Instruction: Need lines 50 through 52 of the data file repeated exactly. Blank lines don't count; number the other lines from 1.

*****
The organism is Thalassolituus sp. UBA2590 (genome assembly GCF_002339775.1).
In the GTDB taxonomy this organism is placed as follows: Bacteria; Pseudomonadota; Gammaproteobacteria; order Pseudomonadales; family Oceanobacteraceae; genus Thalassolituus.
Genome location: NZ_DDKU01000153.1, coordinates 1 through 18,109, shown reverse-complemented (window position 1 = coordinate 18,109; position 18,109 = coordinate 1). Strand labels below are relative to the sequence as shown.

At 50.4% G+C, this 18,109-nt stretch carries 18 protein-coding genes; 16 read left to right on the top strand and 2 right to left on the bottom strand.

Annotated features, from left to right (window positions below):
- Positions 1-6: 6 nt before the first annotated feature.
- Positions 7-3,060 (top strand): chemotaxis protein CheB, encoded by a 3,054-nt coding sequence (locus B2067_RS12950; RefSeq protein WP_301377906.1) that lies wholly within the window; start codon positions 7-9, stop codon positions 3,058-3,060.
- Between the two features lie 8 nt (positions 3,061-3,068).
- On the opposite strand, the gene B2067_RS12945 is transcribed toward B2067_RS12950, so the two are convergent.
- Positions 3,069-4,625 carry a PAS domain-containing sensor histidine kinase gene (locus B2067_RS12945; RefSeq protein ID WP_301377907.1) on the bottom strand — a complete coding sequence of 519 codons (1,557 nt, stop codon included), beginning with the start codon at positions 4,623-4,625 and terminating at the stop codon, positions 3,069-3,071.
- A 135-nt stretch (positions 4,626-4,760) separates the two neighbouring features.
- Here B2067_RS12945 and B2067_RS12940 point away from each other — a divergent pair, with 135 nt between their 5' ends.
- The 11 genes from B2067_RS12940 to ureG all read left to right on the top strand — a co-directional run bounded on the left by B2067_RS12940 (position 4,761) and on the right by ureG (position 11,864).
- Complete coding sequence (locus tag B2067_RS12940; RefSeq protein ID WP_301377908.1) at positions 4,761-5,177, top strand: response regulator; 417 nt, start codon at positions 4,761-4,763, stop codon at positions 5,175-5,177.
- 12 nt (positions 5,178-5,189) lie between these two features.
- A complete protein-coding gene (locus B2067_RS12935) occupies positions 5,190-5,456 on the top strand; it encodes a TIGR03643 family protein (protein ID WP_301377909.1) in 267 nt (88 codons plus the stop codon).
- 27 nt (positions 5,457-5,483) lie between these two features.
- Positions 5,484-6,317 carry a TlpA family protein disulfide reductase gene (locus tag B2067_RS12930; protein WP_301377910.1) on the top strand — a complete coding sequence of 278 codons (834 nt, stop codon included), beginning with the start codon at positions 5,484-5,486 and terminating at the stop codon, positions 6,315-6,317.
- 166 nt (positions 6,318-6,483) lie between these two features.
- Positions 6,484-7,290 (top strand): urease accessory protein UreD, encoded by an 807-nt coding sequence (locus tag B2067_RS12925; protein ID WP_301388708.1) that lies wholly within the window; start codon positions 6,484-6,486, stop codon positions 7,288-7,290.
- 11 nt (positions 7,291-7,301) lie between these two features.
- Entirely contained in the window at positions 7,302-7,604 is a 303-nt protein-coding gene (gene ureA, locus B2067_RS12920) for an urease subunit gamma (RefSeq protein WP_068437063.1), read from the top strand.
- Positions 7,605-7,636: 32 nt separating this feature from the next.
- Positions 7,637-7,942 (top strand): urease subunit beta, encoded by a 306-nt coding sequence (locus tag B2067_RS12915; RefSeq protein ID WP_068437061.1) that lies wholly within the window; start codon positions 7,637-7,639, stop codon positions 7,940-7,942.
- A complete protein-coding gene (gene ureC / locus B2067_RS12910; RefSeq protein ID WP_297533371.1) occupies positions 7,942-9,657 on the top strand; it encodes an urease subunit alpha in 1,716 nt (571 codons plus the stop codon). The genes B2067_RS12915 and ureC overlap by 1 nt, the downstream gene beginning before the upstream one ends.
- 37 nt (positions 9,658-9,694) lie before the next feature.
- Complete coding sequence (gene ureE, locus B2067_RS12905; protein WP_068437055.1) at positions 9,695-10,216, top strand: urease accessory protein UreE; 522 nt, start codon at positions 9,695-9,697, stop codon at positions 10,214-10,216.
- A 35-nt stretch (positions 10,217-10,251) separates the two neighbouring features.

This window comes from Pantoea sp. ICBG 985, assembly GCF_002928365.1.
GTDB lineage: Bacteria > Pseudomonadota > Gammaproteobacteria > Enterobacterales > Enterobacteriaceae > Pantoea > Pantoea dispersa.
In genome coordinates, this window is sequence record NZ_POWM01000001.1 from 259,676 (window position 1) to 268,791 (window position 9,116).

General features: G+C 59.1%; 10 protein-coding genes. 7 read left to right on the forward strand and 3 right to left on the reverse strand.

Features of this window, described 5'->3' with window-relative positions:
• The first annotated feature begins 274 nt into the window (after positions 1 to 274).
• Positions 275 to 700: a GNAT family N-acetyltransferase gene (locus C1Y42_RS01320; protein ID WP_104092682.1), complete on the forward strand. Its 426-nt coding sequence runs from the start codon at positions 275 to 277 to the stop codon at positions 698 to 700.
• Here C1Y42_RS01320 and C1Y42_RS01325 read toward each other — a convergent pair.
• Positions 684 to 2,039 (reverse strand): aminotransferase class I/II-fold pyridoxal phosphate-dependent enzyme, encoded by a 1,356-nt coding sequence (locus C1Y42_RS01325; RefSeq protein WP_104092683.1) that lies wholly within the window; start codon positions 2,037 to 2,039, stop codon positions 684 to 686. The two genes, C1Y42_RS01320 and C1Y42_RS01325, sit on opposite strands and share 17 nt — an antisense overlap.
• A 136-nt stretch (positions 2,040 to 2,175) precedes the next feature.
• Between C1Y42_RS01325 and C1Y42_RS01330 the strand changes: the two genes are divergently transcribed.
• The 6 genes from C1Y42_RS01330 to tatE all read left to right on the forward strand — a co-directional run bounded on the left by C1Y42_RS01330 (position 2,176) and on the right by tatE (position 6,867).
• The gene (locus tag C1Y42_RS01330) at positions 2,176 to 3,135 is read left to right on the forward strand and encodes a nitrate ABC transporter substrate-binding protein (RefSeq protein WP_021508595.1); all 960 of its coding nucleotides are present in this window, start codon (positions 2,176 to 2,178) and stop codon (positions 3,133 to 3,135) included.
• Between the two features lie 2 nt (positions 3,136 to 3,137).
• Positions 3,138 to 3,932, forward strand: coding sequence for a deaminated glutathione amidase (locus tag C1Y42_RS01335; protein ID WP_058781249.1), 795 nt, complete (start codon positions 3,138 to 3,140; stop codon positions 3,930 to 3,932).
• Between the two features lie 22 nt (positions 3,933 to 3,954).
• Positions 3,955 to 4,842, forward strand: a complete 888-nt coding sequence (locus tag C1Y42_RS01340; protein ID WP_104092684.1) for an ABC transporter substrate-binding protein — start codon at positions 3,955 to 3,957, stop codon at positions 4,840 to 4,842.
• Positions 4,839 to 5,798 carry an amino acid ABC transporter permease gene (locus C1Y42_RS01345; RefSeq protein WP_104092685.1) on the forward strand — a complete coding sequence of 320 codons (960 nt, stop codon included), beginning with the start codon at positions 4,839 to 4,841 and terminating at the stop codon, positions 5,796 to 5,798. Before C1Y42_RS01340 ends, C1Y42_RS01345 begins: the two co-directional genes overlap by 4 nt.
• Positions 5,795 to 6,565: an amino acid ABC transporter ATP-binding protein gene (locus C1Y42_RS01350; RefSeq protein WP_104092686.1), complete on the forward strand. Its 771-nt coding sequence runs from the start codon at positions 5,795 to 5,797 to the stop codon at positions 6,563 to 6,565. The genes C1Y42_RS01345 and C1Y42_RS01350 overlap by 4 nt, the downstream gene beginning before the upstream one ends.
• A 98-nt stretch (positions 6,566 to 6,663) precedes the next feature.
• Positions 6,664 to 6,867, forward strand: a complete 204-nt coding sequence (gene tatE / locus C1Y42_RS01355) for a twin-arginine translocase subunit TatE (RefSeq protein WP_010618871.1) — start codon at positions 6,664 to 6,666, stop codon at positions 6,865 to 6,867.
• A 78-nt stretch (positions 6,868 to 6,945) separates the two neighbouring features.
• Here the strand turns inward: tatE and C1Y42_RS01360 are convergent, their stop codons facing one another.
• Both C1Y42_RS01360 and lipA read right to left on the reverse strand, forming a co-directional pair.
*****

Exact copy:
• A 78-nt stretch (positions 6,868 to 6,945) separates the two neighbouring features.
• Here the strand turns inward: tatE and C1Y42_RS01360 are convergent, their stop codons facing one another.
• Both C1Y42_RS01360 and lipA read right to left on the reverse strand, forming a co-directional pair.